Vista does a good job of making default column titles reasonably nice, but it’s not perfect. Take the time to review them and change those that could be better.

Incorporate (HTML) formatting where it would make your analytic more impactful

Using little tricks like making some data bold-faced or stacking some information (vs. side-by-side) can make your analytic more readable, better highlight the areas where you want the user’s eye drawn to, etc. So consider little formatting tweaks. (But if you do, don’t forget to specify a separate Excel export for your Analytic that is different from your Grid display. You don’t want added HTML encoding inside of Excel spreadsheets.)

Use the TOP N features to limit the number of segments in your graph display

This is especially important when you provide input parameters for the user to limit the data. If the user’s selections result, for example, in a pie chart containing 20 slides, the display will be almost unreadable and hence useless. To handle this, let your grid display show all of the returned segments, but limit your chart to the top 5-7, with one added segment for “All Others”. This not only makes your display more aesthetically pleasing and readable (functional), but aggregating an “All Others” slice actually conveys additional information.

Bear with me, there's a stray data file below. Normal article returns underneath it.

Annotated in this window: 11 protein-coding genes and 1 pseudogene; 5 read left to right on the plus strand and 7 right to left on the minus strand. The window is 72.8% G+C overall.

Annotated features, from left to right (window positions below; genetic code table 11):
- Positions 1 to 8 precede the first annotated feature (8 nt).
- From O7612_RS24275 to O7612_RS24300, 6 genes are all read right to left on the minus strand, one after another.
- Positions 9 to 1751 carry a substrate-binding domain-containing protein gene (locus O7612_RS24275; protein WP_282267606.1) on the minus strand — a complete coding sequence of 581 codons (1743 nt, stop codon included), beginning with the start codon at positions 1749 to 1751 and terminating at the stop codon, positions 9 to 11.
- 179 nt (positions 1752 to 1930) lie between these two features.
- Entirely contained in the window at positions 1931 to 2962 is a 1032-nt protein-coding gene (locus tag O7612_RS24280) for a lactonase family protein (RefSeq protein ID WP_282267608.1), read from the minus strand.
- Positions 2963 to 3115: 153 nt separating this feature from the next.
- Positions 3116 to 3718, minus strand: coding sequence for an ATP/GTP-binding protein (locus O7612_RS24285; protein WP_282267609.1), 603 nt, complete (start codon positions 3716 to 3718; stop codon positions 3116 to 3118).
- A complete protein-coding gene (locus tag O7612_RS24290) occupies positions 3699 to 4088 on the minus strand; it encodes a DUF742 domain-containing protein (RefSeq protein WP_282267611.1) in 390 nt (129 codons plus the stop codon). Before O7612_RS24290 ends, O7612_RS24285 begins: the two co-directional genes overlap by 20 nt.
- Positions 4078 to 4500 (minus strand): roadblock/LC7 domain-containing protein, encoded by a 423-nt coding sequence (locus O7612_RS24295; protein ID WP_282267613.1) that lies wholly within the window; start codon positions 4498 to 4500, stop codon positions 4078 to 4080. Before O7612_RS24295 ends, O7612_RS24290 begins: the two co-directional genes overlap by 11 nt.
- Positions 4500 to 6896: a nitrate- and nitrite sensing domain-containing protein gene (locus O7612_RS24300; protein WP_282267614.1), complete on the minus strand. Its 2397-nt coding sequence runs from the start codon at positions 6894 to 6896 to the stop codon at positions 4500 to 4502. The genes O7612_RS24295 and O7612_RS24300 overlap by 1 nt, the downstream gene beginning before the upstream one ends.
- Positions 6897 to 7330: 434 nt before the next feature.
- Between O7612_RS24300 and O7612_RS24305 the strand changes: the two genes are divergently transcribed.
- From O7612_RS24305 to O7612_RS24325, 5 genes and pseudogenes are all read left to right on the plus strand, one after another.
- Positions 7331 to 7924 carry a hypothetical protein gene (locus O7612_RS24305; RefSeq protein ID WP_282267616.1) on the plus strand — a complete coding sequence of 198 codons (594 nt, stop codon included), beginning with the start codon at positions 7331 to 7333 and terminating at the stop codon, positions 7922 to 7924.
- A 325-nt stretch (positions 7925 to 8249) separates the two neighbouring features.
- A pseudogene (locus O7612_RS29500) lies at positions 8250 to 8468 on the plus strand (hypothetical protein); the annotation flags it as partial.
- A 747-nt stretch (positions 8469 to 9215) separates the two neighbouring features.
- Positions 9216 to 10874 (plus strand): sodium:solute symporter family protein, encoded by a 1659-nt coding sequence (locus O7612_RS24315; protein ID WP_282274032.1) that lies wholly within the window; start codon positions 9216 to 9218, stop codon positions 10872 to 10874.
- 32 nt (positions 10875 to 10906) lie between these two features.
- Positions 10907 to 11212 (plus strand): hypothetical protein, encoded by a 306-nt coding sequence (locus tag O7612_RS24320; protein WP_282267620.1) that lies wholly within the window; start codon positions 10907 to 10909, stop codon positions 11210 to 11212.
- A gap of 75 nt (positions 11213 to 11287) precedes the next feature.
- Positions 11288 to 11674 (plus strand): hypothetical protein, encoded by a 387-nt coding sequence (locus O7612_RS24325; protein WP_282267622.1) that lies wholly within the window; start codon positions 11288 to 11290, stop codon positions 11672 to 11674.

Use the available graph display options

There are a number of these that you can use, including color themes, legend and axis titles, display angles, etc. Vista’s default choices for each of these are generally good, but little tweaks can make a difference.

Consider providing both grid and graph display options

There are a number of these that you can use, including color themes, legend and axis titles, display angles, etc. Vista’s default choices for each of these are generally good, but little tweaks can make a difference.

Review all of your text for spelling and grammar

This should go without saying, but spelling and grammatical mistakes detract the user’s attention from what you’re trying to convey. So take a few extra minutes to get it right.

This article is part of the Vista Analytics Best Practices series. If you missed our last post, click here to read tips on security. Or, skip ahead to the next post Lights, Camera, Action!

Marco Padovani
Senior Development Manager | PDS